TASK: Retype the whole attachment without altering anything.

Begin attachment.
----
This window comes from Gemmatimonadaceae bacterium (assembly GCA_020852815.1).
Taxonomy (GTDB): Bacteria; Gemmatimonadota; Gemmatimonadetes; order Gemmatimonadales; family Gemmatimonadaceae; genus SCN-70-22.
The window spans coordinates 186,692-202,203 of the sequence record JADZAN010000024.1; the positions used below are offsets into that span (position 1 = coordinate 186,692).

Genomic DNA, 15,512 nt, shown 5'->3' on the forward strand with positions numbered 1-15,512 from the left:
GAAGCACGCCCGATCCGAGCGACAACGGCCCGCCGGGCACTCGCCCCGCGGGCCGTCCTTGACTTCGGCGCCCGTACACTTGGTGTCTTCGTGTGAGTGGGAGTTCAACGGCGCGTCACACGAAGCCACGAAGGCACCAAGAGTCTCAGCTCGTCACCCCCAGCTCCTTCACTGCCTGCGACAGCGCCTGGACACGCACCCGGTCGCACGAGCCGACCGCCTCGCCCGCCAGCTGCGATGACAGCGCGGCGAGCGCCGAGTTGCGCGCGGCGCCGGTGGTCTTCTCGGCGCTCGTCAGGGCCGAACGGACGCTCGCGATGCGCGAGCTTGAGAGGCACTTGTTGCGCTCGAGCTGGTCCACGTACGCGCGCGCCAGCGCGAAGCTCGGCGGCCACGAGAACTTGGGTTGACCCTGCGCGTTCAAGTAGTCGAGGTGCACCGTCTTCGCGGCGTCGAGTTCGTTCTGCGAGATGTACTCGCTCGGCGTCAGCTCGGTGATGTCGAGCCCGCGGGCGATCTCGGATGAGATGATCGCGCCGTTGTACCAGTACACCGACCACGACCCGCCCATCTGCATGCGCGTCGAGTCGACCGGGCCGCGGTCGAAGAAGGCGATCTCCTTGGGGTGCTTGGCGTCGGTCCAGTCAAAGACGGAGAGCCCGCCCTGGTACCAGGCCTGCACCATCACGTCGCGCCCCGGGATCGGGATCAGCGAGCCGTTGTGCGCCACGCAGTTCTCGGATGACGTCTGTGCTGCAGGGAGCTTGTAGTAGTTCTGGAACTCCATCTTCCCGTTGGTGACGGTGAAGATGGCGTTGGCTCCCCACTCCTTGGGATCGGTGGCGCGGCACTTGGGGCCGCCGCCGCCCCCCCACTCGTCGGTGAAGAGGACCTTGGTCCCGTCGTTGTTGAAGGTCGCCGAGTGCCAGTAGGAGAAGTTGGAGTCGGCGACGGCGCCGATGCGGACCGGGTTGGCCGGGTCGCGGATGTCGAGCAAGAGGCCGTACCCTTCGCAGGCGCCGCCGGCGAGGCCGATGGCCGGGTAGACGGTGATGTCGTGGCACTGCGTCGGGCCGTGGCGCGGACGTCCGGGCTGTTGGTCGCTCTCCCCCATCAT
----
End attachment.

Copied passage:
This window comes from Gemmatimonadaceae bacterium (assembly GCA_020852815.1).
Taxonomy (GTDB): Bacteria; Gemmatimonadota; Gemmatimonadetes; order Gemmatimonadales; family Gemmatimonadaceae; genus SCN-70-22.
The window spans coordinates 186,692-202,203 of the sequence record JADZAN010000024.1; the positions used below are offsets into that span (position 1 = coordinate 186,692).

Genomic DNA, 15,512 nt, shown 5'->3' on the forward strand with positions numbered 1-15,512 from the left:
GAAGCACGCCCGATCCGAGCGACAACGGCCCGCCGGGCACTCGCCCCGCGGGCCGTCCTTGACTTCGGCGCCCGTACACTTGGTGTCTTCGTGTGAGTGGGAGTTCAACGGCGCGTCACACGAAGCCACGAAGGCACCAAGAGTCTCAGCTCGTCACCCCCAGCTCCTTCACTGCCTGCGACAGCGCCTGGACACGCACCCGGTCGCACGAGCCGACCGCCTCGCCCGCCAGCTGCGATGACAGCGCGGCGAGCGCCGAGTTGCGCGCGGCGCCGGTGGTCTTCTCGGCGCTCGTCAGGGCCGAACGGACGCTCGCGATGCGCGAGCTTGAGAGGCACTTGTTGCGCTCGAGCTGGTCCACGTACGCGCGCGCCAGCGCGAAGCTCGGCGGCCACGAGAACTTGGGTTGACCCTGCGCGTTCAAGTAGTCGAGGTGCACCGTCTTCGCGGCGTCGAGTTCGTTCTGCGAGATGTACTCGCTCGGCGTCAGCTCGGTGATGTCGAGCCCGCGGGCGATCTCGGATGAGATGATCGCGCCGTTGTACCAGTACACCGACCACGACCCGCCCATCTGCATGCGCGTCGAGTCGACCGGGCCGCGGTCGAAGAAGGCGATCTCCTTGGGGTGCTTGGCGTCGGTCCAGTCAAAGACGGAGAGCCCGCCCTGGTACCAGGCCTGCACCATCACGTCGCGCCCCGGGATCGGGATCAGCGAGCCGTTGTGCGCCACGCAGTTCTCGGATGACGTCTGTGCTGCAGGGAGCTTGTAGTAGTTCTGGAACTCCATCTTCCCGTTGGTGACGGTGAAGATGGCGTTGGCTCCCCACTCCTTGGGATCGGTGGCGCGGCACTTGGGGCCGCCGCCGCCCCCCCACTCGTCGGTGAAGAGGACCTTGGTCCCGTCGTTGTTGAAGGTCGCCGAGTGCCAGTAGGAGAAGTTGGAGTCGGCGACGGCGCCGATGCGGACCGGGTTGGCCGGGTCGCGGATGTCGAGCAAGAGGCCGTACCCTTCGCAGGCGCCGCCGGCGAGGCCGATGGCCGGGTAGACGGTGATGTCGTGGCACTGCGTCGGGCCGTGGCGCGGACGTCCGGGCTGTTGGTCGCTCTCCCCCATCAT